Coenzyme Q10 (CoQ10) is an antioxidant that your body already produces naturally, found in many foods, and is available in supplements. Levels of CoQ10 decrease as we age. CoQ10 is found in the mitochondria, which are in charge of producing energy and protecting cells from damage. There are two forms, Ubiquinol which is the active antioxidant form, and ubiquinone, which is the oxidized form. When looking for a supplement you want the Ubiquinol! CoQ10 is found in meat, fish, and whole grains but is highest in Chicken hearts. Although some like to kebab hearts, not my favorite way to up my intake of anything.
Several studies have shown CoQ10 to be an effective supplement. The American College of Cardiology published a study where the conclusion states, ” Long-term CoQ10 treatment of patients with chronic HF (Heart Failure) is safe, improves symptoms, and reduces major adverse cardiovascular events”. Several studies have shown that CoQ10 may help alleviate migraine headaches and may reduce blood pressure. As this article explains, migraines can actually manifest in more ways than just that splitting headache! Recent research has also shown it may help people in the early stages of Parkinson‘s.
One of the most common uses, and often recommended by cardiologists, is for people taking statins. Research has found that statins decrease CoQ10 as well as cholesterol. Some people taking statins have the adverse effect of myopathy (muscle pain or weakness) which is thought to occur because of mitochondrial dysfunction. Several studies have shown taking CoQ10 reduces statin related myopathy as well as potentially having the effect of bringing CoQ10 levels back to normal which may have a preventative effect on heart disease.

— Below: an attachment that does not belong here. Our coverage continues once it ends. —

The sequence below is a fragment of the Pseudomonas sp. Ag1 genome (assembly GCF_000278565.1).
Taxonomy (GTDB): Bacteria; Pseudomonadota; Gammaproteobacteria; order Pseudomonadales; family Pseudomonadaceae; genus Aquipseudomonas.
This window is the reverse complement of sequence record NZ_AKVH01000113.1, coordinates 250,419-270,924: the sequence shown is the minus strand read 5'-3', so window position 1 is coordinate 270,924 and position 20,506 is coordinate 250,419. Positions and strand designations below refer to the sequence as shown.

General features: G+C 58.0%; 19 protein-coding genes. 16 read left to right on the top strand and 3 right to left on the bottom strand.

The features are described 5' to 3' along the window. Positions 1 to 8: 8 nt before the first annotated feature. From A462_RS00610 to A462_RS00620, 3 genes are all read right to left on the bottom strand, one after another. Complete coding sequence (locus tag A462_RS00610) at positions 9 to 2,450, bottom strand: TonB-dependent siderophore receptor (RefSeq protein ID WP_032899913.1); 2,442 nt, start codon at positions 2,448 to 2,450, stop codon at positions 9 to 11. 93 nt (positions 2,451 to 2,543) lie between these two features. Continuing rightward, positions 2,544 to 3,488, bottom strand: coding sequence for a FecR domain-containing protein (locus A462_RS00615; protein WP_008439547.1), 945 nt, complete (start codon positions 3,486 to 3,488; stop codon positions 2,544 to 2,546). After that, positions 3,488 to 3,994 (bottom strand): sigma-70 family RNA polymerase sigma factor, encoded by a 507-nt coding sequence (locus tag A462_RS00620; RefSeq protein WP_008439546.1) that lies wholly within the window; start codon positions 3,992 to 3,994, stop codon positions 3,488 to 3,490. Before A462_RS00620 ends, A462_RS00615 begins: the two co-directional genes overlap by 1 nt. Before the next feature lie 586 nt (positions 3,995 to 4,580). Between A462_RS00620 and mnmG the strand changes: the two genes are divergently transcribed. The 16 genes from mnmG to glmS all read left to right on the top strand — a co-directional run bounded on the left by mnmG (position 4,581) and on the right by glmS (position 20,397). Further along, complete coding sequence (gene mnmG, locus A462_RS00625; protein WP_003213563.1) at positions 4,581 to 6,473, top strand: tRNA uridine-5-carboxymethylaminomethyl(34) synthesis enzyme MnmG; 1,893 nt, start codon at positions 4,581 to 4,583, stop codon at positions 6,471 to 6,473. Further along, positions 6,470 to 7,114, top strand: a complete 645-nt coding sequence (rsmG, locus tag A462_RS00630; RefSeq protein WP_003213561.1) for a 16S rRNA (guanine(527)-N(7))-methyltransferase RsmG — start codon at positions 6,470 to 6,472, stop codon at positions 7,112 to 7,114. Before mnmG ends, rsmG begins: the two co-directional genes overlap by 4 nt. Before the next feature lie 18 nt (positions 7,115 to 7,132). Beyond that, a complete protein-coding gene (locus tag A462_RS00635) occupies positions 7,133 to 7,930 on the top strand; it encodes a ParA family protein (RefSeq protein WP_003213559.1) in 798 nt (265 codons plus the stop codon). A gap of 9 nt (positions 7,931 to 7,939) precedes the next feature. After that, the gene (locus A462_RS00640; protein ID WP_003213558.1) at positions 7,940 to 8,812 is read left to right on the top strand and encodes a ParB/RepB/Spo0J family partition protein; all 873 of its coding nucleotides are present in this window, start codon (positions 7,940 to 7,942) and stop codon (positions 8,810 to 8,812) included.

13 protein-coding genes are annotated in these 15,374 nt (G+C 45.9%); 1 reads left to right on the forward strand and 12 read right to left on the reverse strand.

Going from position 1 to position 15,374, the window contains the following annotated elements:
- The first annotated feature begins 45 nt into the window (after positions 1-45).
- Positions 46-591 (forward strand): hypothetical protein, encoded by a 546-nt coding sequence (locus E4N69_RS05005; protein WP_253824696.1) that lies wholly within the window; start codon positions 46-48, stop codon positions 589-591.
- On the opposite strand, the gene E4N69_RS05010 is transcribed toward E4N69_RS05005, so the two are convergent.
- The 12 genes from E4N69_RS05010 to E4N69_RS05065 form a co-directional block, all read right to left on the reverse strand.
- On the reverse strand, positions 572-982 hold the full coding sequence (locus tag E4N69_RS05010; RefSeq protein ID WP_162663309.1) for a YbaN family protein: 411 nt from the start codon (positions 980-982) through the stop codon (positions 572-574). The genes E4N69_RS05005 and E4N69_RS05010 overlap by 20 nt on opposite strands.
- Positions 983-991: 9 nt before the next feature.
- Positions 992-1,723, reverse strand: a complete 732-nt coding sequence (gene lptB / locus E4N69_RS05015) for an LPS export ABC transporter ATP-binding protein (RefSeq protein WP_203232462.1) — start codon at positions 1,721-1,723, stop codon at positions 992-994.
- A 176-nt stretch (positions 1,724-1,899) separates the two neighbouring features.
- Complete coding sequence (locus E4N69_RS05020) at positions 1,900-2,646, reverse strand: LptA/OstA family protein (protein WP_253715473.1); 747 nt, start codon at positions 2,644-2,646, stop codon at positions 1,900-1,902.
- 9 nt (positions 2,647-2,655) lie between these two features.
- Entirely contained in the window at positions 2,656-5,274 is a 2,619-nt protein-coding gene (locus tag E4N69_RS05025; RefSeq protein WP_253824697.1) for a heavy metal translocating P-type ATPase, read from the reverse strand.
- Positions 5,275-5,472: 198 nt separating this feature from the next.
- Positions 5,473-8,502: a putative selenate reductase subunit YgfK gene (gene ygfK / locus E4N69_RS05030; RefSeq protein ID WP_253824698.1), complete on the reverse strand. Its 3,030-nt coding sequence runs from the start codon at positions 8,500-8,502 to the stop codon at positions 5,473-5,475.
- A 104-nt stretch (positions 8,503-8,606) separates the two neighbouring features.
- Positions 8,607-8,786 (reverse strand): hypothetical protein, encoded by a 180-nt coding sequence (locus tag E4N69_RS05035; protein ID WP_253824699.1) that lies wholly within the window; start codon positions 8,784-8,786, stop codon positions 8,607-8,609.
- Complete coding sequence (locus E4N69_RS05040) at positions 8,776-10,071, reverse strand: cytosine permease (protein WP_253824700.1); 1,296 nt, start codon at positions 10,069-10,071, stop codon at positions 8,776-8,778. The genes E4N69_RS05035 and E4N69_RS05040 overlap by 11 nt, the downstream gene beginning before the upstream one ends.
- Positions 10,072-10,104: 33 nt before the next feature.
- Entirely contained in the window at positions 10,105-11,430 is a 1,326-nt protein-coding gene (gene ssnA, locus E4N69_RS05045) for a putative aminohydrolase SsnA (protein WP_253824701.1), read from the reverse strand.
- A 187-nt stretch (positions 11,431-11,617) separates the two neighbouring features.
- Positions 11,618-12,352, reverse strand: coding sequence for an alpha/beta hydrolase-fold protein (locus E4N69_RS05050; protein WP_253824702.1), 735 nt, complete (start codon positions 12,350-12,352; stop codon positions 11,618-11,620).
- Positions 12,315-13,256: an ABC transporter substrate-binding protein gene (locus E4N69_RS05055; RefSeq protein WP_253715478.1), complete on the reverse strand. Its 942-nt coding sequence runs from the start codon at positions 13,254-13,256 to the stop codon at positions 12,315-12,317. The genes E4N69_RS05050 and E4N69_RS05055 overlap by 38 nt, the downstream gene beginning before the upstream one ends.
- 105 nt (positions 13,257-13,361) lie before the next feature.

In a study in 1961, scientists found that people with cancer had little CoQ10 in their blood. They found low CoQ10 blood levels in people with myeloma, lymphoma, and cancers of the breast, lung, prostate, pancreas, colon, kidney, and head and neck. Some research has suggested that CoQ10 helps the immune system and may be useful as a secondary treatment for cancer. But the National Cancer Institute (NCI) rates the strength of the evidence for CoQ10 and cancer as weak. (WebMD)
While CoQ10 is naturally occurring in the body taking high doses may cause some side effects in some people. Some reports of mild insomnia have been reported with higher than 200mg/daily. CoQ10 has also been found to interact with and reduce the effectiveness of the drug Warfarin (Coumadin) which is an anticoagulant. It can also decrease insulin requirements in people with diabetes. As with any supplement, if you are taking other medications it is important to talk to your doctor to determine if they will be safe and healthful.